At the ripe age of 34, I have seen the music industry reinvent itself on more than one occasion. While I was fortunate enough to begin my musical identity right as Nirvana was taking off, it is my honest opinion that there are only a few perfect records created. One of these perfect albums just so happened to be released as I entered my second decade of musical snobbery. That album is called Give Up and as it now enters its second decade, The Postal Service are in the middle of a world tour celebrating the beloved album.


The Postal Service 07/23/13 Greek Theatre Los Angeles

After nearly 90 minutes in traffic, we made our way to the lovely Greek Theatre in Los Angeles just in time for the evenings main support act, Big Freedia. I’ll be honest, my exposure to bounce MC’s is very limited, but thanks to the eccentric act from New Orleans, I sure as hell hope that changes. For nearly 45 minutes, Big Freedia freaked across the stage armed with a mic, a DJ and three booty shaking dancers. As the sun set behind the hills that make up Griffith Park, most of the crowd didn’t know what to make of what was in front of them. Two self-described wine snobs sitting in my general area honestly thought they had made it to the wrong show. With songs like Excuse and Azz Everywhere, it is understandable as the hard hitting beats and praise of the backside are a radically different message than kissing an ex in a way Clark Gable would have admired. That said, Big Freedia came and concurred as he pumped the crowd for the main event.

When I first heard that The Postal Service was going on tour, I was skeptical. What bootlegs I had heard of their sporadic live performances a decade ago left a lot to be desired. As I am sure many people are, I am very protective of Give Up and how something so simple truly served as a blueprint for a new generation of laptop rocking musicians. Thankfully a decade after release, the band has managed to translate the still unique techno sounds found of Give Up into anthems capable of moving large masses of humanity that show up to celebrate them.

Opening with The District Sleeps Alone, the band commanded the short attention spans of all 8,000+ fans that made it into the hillside venue. For the next 75 minutes, with front man Ben Gibbard joking that they were “a band from nowhere” the four piece perfectly performed basically every song that appeared on the original version of Give Up, as well as all the b-sides and new songs from the deluxe edition.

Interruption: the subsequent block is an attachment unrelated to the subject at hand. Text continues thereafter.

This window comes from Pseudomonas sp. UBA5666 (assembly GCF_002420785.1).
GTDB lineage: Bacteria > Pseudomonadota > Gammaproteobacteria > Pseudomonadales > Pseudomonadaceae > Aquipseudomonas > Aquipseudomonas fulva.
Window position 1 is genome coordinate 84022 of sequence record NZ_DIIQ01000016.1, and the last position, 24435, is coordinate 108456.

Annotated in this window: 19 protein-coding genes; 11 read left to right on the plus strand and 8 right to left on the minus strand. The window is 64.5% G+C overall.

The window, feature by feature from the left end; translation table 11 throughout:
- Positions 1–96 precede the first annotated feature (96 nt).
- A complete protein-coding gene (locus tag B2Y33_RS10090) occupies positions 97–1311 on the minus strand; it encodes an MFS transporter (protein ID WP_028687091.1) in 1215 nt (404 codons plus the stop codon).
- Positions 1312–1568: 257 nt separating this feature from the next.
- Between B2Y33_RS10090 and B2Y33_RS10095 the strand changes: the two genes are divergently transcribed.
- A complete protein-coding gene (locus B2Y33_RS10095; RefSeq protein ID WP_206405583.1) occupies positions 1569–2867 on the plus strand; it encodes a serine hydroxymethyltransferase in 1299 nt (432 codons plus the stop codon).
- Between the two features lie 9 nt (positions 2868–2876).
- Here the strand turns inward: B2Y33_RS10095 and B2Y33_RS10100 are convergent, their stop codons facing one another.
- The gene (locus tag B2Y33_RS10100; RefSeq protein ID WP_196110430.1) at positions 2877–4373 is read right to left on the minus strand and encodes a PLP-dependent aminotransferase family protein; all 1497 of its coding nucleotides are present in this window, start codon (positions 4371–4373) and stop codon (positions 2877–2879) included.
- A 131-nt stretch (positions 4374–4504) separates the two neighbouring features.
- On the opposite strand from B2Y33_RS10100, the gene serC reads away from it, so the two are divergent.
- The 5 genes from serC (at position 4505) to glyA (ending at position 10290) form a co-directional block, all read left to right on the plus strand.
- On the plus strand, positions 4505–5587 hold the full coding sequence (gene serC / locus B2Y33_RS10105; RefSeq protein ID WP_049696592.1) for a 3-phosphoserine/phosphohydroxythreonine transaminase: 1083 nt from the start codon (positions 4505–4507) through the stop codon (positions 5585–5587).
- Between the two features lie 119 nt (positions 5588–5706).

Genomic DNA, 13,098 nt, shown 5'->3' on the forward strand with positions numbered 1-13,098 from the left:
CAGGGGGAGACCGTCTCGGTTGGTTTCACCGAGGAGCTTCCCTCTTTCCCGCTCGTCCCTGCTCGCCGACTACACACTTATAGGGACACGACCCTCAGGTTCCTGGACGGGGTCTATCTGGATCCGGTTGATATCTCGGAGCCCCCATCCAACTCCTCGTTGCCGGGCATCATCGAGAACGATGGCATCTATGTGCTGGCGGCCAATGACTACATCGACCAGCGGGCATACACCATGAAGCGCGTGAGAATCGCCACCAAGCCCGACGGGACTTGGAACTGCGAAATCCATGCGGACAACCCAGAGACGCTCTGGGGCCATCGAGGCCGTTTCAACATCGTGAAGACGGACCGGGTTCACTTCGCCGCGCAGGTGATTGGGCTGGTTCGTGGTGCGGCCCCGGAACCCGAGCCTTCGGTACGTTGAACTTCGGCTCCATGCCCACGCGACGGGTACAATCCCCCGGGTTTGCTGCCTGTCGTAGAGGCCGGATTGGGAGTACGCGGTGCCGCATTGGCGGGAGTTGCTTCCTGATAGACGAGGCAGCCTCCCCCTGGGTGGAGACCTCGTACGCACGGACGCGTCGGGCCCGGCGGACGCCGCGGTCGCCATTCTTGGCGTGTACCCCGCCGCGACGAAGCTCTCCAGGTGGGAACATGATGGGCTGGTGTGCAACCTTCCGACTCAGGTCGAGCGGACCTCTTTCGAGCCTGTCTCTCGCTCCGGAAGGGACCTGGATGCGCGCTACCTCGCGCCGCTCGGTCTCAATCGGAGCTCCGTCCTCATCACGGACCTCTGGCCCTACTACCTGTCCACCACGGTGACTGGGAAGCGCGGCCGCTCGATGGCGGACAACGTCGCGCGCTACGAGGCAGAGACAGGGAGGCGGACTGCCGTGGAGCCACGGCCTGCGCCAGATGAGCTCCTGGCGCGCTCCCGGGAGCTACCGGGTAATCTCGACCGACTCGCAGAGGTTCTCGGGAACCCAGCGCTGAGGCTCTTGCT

While many may thing of The Postal Service as the guy from Death Cab and some other guy, it was fellow indie darling Jenny Lewis who stole the show. The ‘third’ member of The Postal Service, we all know Lewis can belt out some truly powerful vocals, however on this particular night we got to witness just how phenomenal of a musician she is. In addition to her cute interplay with Gibbard on Nothing Better, Lewis threw massive amounts of rage sauce onto songs like Recycled Air, Clark Gable and Tattered Line of String.

While I don’t believe The Postal Service could ever recapture the magic that is Give Up with a second album, I am truly grateful the band decided to hit the road in celebration of 10 years of songs that served as an important soundtrack to my twenties. Let’s hope it doesn’t take another 10 years to have them do it all over again.

A direct descendant of the outlaw Jesse James and star of a 1983 Kilpatricks Bread radio commercial, Reverend Justito has taken his gift of ADHD and put it to good use by creating one of a kind concert reviews. A bootlegger at heart, the man lives off Whiskey, Taco Bell and the love of San Francisco sports teams.
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